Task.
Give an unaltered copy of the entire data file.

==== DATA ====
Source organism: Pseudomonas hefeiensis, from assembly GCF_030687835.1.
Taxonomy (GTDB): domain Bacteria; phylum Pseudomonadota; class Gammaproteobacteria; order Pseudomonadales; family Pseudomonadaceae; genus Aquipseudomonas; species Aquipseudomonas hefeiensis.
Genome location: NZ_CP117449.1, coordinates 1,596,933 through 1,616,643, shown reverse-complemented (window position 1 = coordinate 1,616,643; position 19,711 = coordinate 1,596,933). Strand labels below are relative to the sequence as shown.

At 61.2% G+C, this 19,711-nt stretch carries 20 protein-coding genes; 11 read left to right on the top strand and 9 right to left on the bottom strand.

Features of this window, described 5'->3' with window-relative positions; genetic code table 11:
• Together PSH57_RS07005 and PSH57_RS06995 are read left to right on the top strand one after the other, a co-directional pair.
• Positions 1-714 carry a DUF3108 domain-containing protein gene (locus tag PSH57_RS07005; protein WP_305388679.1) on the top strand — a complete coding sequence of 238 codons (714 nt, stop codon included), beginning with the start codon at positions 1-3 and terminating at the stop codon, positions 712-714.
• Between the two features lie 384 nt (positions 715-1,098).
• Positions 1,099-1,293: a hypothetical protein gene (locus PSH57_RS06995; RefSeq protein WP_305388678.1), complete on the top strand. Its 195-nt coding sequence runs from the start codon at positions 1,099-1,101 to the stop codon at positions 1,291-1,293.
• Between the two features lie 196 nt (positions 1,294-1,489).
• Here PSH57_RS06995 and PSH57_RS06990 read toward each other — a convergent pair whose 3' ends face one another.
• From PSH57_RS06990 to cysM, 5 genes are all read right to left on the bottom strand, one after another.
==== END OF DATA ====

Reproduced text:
Source organism: Pseudomonas hefeiensis, from assembly GCF_030687835.1.
Taxonomy (GTDB): domain Bacteria; phylum Pseudomonadota; class Gammaproteobacteria; order Pseudomonadales; family Pseudomonadaceae; genus Aquipseudomonas; species Aquipseudomonas hefeiensis.
Genome location: NZ_CP117449.1, coordinates 1,596,933 through 1,616,643, shown reverse-complemented (window position 1 = coordinate 1,616,643; position 19,711 = coordinate 1,596,933). Strand labels below are relative to the sequence as shown.

At 61.2% G+C, this 19,711-nt stretch carries 20 protein-coding genes; 11 read left to right on the top strand and 9 right to left on the bottom strand.

Features of this window, described 5'->3' with window-relative positions; genetic code table 11:
• Together PSH57_RS07005 and PSH57_RS06995 are read left to right on the top strand one after the other, a co-directional pair.
• Positions 1-714 carry a DUF3108 domain-containing protein gene (locus tag PSH57_RS07005; protein WP_305388679.1) on the top strand — a complete coding sequence of 238 codons (714 nt, stop codon included), beginning with the start codon at positions 1-3 and terminating at the stop codon, positions 712-714.
• Between the two features lie 384 nt (positions 715-1,098).
• Positions 1,099-1,293: a hypothetical protein gene (locus PSH57_RS06995; RefSeq protein WP_305388678.1), complete on the top strand. Its 195-nt coding sequence runs from the start codon at positions 1,099-1,101 to the stop codon at positions 1,291-1,293.
• Between the two features lie 196 nt (positions 1,294-1,489).
• Here PSH57_RS06995 and PSH57_RS06990 read toward each other — a convergent pair whose 3' ends face one another.
• From PSH57_RS06990 to cysM, 5 genes are all read right to left on the bottom strand, one after another.